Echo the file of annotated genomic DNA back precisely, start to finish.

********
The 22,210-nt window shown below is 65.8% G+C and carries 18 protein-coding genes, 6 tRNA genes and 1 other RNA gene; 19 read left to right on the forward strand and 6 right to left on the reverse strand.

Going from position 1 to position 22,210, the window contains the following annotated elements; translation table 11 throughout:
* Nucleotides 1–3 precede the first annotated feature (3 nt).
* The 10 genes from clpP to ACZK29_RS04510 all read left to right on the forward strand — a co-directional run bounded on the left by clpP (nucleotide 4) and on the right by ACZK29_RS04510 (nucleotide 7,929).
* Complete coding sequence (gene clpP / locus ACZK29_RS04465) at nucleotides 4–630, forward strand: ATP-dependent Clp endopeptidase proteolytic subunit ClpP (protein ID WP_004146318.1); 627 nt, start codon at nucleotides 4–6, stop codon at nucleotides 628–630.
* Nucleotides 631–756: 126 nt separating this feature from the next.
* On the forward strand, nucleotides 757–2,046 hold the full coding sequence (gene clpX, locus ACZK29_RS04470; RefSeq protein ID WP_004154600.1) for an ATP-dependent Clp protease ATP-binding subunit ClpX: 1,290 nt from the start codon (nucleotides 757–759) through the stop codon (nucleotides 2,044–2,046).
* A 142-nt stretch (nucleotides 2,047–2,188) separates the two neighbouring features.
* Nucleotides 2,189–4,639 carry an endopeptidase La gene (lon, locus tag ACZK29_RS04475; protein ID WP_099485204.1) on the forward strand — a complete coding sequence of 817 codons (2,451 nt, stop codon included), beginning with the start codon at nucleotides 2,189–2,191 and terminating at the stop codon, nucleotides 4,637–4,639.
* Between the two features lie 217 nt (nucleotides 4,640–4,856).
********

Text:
The 22,210-nt window shown below is 65.8% G+C and carries 18 protein-coding genes, 6 tRNA genes and 1 other RNA gene; 19 read left to right on the forward strand and 6 right to left on the reverse strand.

Going from position 1 to position 22,210, the window contains the following annotated elements; translation table 11 throughout:
* Nucleotides 1–3 precede the first annotated feature (3 nt).
* The 10 genes from clpP to ACZK29_RS04510 all read left to right on the forward strand — a co-directional run bounded on the left by clpP (nucleotide 4) and on the right by ACZK29_RS04510 (nucleotide 7,929).
* Complete coding sequence (gene clpP / locus ACZK29_RS04465) at nucleotides 4–630, forward strand: ATP-dependent Clp endopeptidase proteolytic subunit ClpP (protein ID WP_004146318.1); 627 nt, start codon at nucleotides 4–6, stop codon at nucleotides 628–630.
* Nucleotides 631–756: 126 nt separating this feature from the next.
* On the forward strand, nucleotides 757–2,046 hold the full coding sequence (gene clpX, locus ACZK29_RS04470; RefSeq protein ID WP_004154600.1) for an ATP-dependent Clp protease ATP-binding subunit ClpX: 1,290 nt from the start codon (nucleotides 757–759) through the stop codon (nucleotides 2,044–2,046).
* A 142-nt stretch (nucleotides 2,047–2,188) separates the two neighbouring features.
* Nucleotides 2,189–4,639 carry an endopeptidase La gene (lon, locus tag ACZK29_RS04475; protein ID WP_099485204.1) on the forward strand — a complete coding sequence of 817 codons (2,451 nt, stop codon included), beginning with the start codon at nucleotides 2,189–2,191 and terminating at the stop codon, nucleotides 4,637–4,639.
* Between the two features lie 217 nt (nucleotides 4,640–4,856).